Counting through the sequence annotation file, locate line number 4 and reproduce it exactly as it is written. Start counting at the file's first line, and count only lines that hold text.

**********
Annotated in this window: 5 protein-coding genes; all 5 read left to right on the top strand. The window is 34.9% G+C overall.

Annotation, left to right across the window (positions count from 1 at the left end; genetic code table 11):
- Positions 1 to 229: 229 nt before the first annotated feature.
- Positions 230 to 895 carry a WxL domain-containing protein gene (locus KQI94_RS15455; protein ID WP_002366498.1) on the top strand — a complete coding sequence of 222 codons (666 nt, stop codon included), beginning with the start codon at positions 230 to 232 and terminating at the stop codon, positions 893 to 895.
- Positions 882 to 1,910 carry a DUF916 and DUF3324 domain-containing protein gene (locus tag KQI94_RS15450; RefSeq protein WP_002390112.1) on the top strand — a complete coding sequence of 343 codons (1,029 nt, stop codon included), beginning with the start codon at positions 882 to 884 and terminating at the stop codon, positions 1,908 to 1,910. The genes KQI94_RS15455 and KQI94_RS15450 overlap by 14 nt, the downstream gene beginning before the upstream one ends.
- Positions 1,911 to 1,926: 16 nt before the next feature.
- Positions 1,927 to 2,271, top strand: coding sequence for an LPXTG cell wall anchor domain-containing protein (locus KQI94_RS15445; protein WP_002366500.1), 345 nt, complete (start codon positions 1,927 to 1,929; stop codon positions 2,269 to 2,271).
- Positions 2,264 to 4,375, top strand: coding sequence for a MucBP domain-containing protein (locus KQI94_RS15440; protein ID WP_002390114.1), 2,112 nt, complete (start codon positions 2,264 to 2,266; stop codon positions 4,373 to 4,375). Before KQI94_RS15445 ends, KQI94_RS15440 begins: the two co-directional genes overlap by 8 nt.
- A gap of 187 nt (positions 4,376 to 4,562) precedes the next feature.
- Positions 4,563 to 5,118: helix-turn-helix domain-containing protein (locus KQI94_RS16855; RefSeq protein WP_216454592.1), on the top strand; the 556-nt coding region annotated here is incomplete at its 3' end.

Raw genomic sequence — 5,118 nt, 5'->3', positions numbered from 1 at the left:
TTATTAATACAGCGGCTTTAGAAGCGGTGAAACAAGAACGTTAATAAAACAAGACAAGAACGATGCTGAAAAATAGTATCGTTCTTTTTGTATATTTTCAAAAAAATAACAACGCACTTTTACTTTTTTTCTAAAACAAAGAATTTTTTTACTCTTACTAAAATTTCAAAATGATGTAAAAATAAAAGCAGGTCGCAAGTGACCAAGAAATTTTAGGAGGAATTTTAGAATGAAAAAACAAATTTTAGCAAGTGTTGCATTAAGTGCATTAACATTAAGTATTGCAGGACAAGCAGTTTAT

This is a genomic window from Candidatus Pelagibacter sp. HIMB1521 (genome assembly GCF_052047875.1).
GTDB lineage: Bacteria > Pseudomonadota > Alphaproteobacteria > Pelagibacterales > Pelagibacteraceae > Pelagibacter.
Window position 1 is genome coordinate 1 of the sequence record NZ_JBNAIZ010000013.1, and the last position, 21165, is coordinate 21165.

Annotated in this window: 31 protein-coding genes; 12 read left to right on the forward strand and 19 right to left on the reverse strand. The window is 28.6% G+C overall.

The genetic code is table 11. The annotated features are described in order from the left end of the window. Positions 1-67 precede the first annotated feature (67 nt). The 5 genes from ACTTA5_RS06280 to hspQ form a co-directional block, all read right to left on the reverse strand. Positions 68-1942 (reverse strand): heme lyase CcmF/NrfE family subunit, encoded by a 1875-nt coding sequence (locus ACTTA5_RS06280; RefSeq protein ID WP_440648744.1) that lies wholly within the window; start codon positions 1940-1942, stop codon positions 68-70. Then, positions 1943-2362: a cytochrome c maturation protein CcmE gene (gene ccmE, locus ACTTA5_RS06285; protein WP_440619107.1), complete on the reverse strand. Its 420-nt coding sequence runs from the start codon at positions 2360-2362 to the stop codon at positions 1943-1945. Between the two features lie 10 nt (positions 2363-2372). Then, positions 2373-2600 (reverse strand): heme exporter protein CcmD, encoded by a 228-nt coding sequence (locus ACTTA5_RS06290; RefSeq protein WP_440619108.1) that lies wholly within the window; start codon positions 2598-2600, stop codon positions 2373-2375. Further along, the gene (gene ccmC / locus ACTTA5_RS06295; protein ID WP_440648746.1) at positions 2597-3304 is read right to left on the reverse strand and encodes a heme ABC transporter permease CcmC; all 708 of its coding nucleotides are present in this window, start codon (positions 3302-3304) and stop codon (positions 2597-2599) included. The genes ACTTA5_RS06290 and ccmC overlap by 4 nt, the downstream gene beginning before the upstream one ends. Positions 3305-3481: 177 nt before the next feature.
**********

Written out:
- Positions 230 to 895 carry a WxL domain-containing protein gene (locus KQI94_RS15455; protein ID WP_002366498.1) on the top strand — a complete coding sequence of 222 codons (666 nt, stop codon included), beginning with the start codon at positions 230 to 232 and terminating at the stop codon, positions 893 to 895.